The defence counsel for a senior army officer charged with making false documents and negligence says his client has been made the scapegoat for a systemic problem.
A military tribunal in Wellington on Friday found the unnamed Lieutenant-Colonel not guilty of two charges of making a false official document and two alternative charges of negligently performing a duty.
The charges relate to alleged backdating of memos authorising a search and seizure operation at a North Island army base, but much of the evidence was suppressed.
The man's counsel, Lieutenant Colonel Steve Watts, told the tribunal on Friday that the officer questioned the date when handed the back-dated memos to sign, but was advised it was standard procedure.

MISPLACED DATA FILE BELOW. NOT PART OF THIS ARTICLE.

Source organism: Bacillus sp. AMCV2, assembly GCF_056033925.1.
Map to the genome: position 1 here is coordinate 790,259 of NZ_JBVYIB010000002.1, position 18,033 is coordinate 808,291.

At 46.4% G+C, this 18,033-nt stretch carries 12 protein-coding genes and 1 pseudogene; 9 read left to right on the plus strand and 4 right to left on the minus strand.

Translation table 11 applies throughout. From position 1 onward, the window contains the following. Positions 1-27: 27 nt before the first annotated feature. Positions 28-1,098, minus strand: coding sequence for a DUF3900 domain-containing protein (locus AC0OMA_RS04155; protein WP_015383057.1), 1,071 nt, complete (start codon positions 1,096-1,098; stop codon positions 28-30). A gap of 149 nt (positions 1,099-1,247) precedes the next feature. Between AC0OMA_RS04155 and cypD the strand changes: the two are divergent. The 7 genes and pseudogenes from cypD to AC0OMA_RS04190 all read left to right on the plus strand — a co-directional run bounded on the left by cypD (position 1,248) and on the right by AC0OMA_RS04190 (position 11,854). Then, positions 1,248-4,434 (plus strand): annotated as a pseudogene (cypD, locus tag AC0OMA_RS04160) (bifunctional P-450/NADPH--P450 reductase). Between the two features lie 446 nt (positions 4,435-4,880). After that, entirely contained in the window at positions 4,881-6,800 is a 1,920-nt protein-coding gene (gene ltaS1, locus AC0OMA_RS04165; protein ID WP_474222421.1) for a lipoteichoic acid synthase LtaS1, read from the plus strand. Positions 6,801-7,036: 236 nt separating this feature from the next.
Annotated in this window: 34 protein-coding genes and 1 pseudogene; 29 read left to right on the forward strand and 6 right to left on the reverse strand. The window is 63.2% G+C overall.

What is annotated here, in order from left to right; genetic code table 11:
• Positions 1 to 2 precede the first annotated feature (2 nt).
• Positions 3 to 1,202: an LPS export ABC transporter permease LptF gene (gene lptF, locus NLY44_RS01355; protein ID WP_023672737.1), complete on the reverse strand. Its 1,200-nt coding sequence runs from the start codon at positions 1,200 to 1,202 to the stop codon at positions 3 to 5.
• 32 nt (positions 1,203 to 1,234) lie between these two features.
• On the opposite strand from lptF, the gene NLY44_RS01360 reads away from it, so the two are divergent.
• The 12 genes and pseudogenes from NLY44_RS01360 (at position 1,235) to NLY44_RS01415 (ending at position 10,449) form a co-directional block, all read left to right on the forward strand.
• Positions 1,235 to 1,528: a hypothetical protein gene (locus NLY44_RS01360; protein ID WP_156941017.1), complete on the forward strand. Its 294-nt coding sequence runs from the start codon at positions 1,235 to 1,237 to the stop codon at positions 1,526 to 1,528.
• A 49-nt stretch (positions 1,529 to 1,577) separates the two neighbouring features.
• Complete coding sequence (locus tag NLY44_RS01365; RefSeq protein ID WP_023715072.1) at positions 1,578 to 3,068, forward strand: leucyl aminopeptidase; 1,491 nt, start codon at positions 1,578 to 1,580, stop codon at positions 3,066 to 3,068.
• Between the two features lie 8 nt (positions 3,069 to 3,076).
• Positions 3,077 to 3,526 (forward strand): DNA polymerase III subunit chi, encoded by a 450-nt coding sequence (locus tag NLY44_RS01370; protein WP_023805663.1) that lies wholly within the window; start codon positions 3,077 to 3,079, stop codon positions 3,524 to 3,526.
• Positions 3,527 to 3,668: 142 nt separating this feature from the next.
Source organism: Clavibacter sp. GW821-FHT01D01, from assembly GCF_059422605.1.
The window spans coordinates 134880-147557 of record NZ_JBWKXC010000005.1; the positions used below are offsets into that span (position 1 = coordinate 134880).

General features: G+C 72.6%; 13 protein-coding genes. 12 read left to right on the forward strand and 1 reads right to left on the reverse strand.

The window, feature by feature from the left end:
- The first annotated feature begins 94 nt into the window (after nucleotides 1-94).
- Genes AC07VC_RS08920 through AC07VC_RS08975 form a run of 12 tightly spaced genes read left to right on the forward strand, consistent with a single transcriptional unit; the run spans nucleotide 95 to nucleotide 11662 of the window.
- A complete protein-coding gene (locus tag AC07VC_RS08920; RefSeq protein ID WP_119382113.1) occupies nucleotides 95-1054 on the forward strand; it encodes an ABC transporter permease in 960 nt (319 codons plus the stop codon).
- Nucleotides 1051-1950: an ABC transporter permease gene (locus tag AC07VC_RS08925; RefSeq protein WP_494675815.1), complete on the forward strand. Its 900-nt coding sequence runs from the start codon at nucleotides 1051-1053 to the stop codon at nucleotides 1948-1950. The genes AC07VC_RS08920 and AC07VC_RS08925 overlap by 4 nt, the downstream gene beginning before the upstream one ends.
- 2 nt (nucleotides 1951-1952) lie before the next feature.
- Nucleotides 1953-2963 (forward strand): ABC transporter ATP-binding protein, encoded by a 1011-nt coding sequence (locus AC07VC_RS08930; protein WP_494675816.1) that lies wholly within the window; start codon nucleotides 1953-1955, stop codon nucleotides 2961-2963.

He said his client had trusted what he believed was expert advice and had been hung out to dry for what military police had been doing for years.
However, the prosecutor, Lieutenant Colonel Phil Halligan, argued that as the person who signed the memos, the officer was responsible for ensuring they were correct.
The head of the tribunal, Brigadier Charles Lott, cleared the officer of all four charges. He said he accepts the signing was an error, based on bad advice and a flawed process.